Goodman’s insistence that we make worlds when we make their versions and that we might just as well replace talking about worlds with talk about versions creates a problem that is not simply solved by acknowledging that making a true version is very hard. Making a version and making the objects that the version is about are clearly two different tasks. As Israel Scheffler writes in the abstract to “The Wonderful Worlds of Goodman”:

The worldmaking urged by Goodman is elusive: Are worlds to be identified with (true) world-versions or do they rather comprise what is referred to by such versions? Various passages in [WW] suggest one answer, various passages another. That versions are made is easy to accept; that the things they refer to are, equally, made, I find unacceptable. (Scheffler 1979, 618)

Indeed, Scheffler argues, Goodman confusingly uses “world” and “worldmaking” both in a versional and in an objectual sense. As we said above, Goodman’s claim is that we make a world in the objectual sense by making a version of it. The claim is based on his conviction that the only structure of the world to which all true versions correspond does not exist independently; rather, it is only to be found because we project this structure onto the world with our conceptualizations. His favorite example is the constellation known as “Big Dipper”. Indeed, we “made” the Big Dipper by picking out one arbitrary constellation of stars and naming it. (More precisely, it is a so-called asterism that is part of the constellation Ursa Major—but the point still stands.) Which arrangement of heavenly bodies makes up the Big Dipper is purely conventional and hence only due to our conceptualization. Hilary Putnam (1992a) suggests that this idea may have some plausibility for the Big Dipper, but it does not, for instance, hold true of the stars that constitute the Big Dipper. True, “star” is a concept with partly conventional boundaries; however, that the concept “star” has conventional elements does not make it a matter of convention that “star” applies to something (and thus merely a matter of making a world version). Paul Boghossian (2006, chapter 3) presents an argument in a similar vein.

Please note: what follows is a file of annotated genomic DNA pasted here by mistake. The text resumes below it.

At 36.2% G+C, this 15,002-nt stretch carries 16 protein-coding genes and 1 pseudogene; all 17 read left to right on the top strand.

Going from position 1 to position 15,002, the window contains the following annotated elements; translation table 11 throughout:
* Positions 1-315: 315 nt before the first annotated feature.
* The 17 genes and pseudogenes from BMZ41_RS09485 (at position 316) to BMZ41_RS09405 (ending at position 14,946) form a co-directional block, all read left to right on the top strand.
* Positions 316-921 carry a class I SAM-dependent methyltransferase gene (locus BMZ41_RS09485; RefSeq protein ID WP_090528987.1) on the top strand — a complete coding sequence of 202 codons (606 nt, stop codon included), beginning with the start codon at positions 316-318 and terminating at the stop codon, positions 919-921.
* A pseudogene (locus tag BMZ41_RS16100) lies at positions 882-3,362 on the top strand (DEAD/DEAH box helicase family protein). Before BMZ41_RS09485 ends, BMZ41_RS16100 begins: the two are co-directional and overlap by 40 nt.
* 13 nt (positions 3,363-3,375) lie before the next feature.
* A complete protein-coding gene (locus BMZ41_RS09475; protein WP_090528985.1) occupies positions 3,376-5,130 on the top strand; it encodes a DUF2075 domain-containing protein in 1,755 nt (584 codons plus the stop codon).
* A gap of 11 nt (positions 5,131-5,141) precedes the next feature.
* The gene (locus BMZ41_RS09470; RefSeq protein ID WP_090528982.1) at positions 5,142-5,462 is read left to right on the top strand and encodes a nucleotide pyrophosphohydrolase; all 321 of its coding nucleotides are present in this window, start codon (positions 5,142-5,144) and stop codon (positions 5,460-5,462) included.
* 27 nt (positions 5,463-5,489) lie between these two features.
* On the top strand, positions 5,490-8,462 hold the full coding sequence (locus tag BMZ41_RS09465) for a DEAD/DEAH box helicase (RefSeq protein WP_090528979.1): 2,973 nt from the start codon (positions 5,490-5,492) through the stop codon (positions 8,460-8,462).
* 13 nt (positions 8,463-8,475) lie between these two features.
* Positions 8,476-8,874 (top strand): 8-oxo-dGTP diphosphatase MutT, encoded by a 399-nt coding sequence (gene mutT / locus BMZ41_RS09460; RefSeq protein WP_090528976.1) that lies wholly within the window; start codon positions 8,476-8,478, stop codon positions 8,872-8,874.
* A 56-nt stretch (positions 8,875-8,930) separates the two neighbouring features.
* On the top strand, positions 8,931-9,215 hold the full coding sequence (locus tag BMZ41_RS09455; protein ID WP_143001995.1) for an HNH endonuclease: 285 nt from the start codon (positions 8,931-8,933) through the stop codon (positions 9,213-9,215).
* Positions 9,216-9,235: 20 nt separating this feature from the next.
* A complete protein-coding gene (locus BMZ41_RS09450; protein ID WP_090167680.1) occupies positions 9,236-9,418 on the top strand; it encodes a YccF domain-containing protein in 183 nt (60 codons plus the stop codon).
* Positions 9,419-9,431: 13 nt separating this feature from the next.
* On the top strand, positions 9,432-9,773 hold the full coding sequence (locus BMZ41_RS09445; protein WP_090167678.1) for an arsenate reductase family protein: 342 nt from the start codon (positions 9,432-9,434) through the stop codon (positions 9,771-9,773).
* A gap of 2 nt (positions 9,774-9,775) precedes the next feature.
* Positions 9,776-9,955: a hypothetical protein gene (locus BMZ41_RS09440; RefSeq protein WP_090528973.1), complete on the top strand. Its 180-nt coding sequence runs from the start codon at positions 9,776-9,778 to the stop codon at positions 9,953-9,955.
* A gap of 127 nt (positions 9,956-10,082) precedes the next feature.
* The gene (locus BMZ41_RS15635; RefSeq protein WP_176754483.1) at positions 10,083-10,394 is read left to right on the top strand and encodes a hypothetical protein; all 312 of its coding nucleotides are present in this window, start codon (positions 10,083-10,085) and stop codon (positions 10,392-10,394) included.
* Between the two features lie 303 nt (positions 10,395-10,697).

Putnam also points out that there is a tension between Goodman’s notion of worldmaking and his first line of thought that leads to his irrealism: the idea that there are conflicting statements in different adequate world versions. As Putnam argues, to say that a statement of one world version is incompatible with that of another (such that a single world cannot accommodate both versions) requires that the expressions in the two versions have the same meaning. However, it is not clear that our ordinary notion of meaning allows such inter-version comparison of sameness of meaning (a thought that Goodman should be sympathetic to, since he already doubts an intra-version notion of that kind). Moreover, there might be better ways to compare alternative versions (e.g., by way of homomorphism-relations between versions, as developed by Goodman in SA and discussed above in 4.1) and to explain how versions relate despite their apparent incompatibility (for example, by paying attention to the practice of scientists who manage to move from one version to another).


A. Primary sources


A Study of Qualities, Ph.D. dissertation thesis, Harvard University, 1941. First published New York: Garland, 1990 (Harvard Dissertations in Philosophy Series).
The Structure of Appearance, Cambridge, MA: Harvard University Press, 1951; 2nd ed. Indianapolis: Bobbs-Merrill, 1966; 3rd ed. Boston: Reidel, 1977 (page numbers in our text refer to this last edition).
Fact, Fiction, and Forecast, University of London: Athlone Press, 1954; Cambridge, MA: Harvard University Press, 1955; 2nd ed. Indianapolis: Bobbs-Merrill, 1965; 3rd ed. Indianapolis: Bobbs-Merrill, 1973; 4th ed. Cambridge, MA: Harvard University Press, 1983.
Languages of Art: An Approach to a Theory of Symbols, Indianapolis: Bobbs-Merrill, 1968; 2nd ed. Indianapolis: Hackett, 1976.
Problems and Projects, Indianapolis: Bobbs-Merrill, 1972.